, ,

Monday, the U.S. Supreme Court began a marathon three-day session debating the constitutionality of the Patient Protection and Affordable Care Act, signed into law by President Obama two years ago on March 23, 2010.

At the crux of the matter is whether the Federal Government can force citizens to engage in an act of commerce, namely, the purchase of health insurance. Referred to as the “individual mandate”-if people fail to purchase insurance-they will be subject to a tax penalty.

Four federal appellate courts have rendered decisions on the issue in the run-up to being heard in the Supreme Court. Two courts upheld the constitutionality of the Patient Protection and Affordable Care Act (often called “Obamacare” by Republicans), a third declared the individual mandate unconstitutional, and a fourth postponed any decision until taxpayers have started paying penalties for not purchasing insurance (satisfying a provision in the Tax Anti-Injunction Act).

A USA Today/Gallup poll conducted in February painted a sharply divided American public, with the most weighted opinion falling on the individual mandate: 72 percent believe it unconstitutional, while only 20 percent believe it constitutional.

“Obamacare is in direct violation of interstate commerce statute, invokes a restraint of trade, and puts the competition and/or individual at a disadvantage,” stated S. Hovis, one of three legal experts interviewed for this article.

Many conservatives fear a runaway train scenario where once the power is granted to the government forcing the purchase of a product (health care), there will be no end to further governmental intrusion into people’s lives.

St. Louis attorney Tom Appelbaum related some observations found at a recent moot court session covering the health care law’s constitutionality.

“The health care reform debate really centers on two conflicting conservative arguments: legislative supremacy versus federal overreach. On one hand, conservatives rail against judicial activists “legislating from the bench”-which clearly, overturning the health care law would qualify. On the other hand, the Federalist/Libertarian side of the Republican party caution against federal overreach and advocate for limited government-a position which would suggest overturning the law.”

St. Louis University administrative law professor Ken Warren commented on the likelihood that the Supreme Court would stay out of it:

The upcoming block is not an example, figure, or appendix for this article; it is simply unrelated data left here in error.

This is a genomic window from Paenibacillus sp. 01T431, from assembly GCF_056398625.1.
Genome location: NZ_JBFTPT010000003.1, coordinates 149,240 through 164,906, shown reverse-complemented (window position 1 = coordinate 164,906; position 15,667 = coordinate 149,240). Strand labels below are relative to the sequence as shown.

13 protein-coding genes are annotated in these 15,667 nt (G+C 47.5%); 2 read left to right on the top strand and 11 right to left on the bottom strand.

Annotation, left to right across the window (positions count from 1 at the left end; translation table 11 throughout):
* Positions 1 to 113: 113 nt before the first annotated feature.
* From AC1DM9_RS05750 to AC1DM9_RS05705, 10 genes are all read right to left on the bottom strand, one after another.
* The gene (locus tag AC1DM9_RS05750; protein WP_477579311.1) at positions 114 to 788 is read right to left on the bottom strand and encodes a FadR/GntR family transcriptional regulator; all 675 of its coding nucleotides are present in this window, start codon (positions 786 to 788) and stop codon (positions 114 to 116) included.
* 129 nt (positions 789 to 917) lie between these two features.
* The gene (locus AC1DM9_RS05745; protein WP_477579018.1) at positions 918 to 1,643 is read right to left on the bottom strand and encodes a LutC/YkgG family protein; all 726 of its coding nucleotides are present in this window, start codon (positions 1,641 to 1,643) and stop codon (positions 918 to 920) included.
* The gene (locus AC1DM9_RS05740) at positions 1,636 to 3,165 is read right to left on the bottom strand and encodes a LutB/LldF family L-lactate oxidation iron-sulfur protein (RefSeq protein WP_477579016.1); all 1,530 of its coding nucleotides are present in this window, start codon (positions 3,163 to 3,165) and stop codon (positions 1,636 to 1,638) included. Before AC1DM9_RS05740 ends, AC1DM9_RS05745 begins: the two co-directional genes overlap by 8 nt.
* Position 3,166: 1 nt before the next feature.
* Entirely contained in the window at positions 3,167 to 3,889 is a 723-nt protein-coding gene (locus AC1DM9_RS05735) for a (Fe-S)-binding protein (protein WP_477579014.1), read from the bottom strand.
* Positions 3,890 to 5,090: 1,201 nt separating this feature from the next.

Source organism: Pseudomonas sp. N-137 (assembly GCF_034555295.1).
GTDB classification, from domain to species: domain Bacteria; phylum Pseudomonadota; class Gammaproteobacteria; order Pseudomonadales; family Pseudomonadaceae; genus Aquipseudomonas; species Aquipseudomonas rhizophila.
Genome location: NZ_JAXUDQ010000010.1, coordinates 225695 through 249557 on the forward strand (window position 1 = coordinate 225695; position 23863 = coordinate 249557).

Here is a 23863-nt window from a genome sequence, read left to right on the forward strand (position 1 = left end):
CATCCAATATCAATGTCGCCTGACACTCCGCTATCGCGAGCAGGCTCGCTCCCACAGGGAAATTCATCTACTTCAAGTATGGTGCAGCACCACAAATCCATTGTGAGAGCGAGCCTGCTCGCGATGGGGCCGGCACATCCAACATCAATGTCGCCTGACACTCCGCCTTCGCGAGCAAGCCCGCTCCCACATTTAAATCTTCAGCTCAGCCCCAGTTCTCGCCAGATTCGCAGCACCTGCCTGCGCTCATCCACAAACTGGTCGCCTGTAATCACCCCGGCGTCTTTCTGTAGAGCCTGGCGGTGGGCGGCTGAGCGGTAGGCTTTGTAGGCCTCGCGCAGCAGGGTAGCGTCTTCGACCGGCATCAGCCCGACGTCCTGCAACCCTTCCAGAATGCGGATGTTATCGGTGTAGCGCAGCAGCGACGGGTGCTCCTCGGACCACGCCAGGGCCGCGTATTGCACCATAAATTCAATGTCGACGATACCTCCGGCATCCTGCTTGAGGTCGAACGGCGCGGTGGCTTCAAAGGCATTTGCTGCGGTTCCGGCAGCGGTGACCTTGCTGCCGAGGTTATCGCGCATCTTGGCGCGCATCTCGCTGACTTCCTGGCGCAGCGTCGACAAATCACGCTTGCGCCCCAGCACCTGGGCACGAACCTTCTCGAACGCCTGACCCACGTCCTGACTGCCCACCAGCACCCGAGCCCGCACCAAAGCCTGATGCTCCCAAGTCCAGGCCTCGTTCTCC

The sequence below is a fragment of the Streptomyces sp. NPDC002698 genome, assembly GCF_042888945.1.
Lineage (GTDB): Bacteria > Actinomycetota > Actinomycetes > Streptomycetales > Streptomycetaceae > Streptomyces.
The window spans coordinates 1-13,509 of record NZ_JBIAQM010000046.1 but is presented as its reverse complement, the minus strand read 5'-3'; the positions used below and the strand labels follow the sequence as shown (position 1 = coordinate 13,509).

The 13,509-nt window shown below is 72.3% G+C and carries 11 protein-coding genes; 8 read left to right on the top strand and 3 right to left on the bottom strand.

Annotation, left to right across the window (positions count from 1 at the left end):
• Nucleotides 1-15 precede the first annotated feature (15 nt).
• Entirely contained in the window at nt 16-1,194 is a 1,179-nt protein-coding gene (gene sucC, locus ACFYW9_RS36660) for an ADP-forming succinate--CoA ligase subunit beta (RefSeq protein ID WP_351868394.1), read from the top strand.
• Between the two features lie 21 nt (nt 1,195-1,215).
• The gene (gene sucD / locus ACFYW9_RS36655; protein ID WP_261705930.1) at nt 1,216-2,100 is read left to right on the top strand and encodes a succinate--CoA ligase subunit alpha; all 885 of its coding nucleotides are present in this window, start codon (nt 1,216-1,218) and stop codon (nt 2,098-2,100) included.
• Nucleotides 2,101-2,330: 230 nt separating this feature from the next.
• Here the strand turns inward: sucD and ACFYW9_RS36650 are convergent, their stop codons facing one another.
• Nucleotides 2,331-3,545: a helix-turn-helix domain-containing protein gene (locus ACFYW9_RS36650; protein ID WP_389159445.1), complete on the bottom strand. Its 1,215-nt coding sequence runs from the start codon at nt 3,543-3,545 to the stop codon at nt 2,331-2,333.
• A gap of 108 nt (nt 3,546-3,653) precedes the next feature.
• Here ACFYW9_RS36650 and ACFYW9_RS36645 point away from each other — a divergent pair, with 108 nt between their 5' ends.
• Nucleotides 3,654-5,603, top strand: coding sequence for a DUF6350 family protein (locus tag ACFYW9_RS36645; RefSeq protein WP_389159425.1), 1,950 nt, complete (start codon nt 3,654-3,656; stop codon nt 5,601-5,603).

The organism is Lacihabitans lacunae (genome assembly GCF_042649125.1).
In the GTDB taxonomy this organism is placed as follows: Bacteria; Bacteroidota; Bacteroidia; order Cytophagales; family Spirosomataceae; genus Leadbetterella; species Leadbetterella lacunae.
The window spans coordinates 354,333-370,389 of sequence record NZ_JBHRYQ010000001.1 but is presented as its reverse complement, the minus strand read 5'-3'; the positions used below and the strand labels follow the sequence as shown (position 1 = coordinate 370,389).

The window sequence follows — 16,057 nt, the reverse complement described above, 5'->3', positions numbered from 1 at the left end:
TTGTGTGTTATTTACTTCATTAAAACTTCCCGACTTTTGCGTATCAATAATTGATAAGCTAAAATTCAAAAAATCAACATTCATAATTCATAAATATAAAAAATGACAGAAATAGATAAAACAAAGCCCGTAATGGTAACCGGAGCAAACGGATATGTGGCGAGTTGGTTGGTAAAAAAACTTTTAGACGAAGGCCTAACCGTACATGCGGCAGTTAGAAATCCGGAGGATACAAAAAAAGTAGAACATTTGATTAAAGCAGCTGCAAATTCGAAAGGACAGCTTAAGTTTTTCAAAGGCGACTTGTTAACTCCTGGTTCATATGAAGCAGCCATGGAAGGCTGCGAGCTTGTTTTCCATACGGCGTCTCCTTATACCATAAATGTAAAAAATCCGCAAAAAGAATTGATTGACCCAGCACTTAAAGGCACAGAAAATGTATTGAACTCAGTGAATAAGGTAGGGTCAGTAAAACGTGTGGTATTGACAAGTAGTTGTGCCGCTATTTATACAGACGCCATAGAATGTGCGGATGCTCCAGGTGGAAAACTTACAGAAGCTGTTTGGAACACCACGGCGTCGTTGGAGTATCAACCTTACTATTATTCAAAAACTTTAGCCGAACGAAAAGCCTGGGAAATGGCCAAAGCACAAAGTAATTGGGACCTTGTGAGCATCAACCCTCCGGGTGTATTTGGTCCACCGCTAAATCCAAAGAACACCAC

“There is almost no real legal precedent to overturn-there have been numerous court rulings over the years that have used the commerce clause to uphold Congressional authority to regulate interstate economic activity.”

The author of “Administrative Law in the Political System” (Westview Press), Professor Warren states you can’t really understand legal decisions, “unless you understand the political environment in which they occur.” Warren also noted that the lower courts prior decisions regarding the Affordable Care Act have, “all fallen along partisan lines with Democratic courts upholding the law, and Republicans overturning it.”

In this light, who stands to benefit politically?    

Warren continued,

“The Supreme Court will rule on anything. They have arguments on both sides of an issue giving them the flexibility to arrive at what many times becomes more of a political decision rather than legal one.”

From a political perspective, some observers think overturning the bill could create a blowback scenario with Democrats rallying in the fourth quarter of the 2012 election year, while others feel overturning the law would be a fatal blow for President Obama’s reelection ambitions.

However, the fact remains that our health care system is a huge part of our economy-and its dysfunction is having an extremely negative effect. In many ways it has detached itself from being subject to healthy market forces, and has become anti-competitive, rife with waste, fraud and largesse. People are in fear of going bankrupt because they might become seriously ill, and people who do get ill are going bankrupt and losing their entire life savings. People are dying unnecessarily because they don’t have access to basic preventive care. And all this time medical science continues to advance with new discoveries in gene therapy, stem cell research and nanomedicine-and as treatments become more complex and increasingly reliant on advanced technology-costs will always rise.

With a fierce attachment to market populism, America has seemed to have met a stumbling block with health care reform. Where universal care is considered a basic right in every other Western industrialized nation, the US is languishing with an elitist medical system that turns away millions to protect corporate profits and puts America at a competitive disadvantage with other democracies around the world.

As flawed as the Affordable Health Care Act might be, it is a first step toward fixing a broken system that costs too much and leaves nearly 50 million Americans vulnerable without health care insurance. Regardless of the upcoming SCOTUS decision on health care this summer, the historical track record shows a very clear path of where we’re headed as a civilized society with a steady increase in universal public services. The quintessential question for us to consider is:

Should health care be a basic human right, or only a privilege?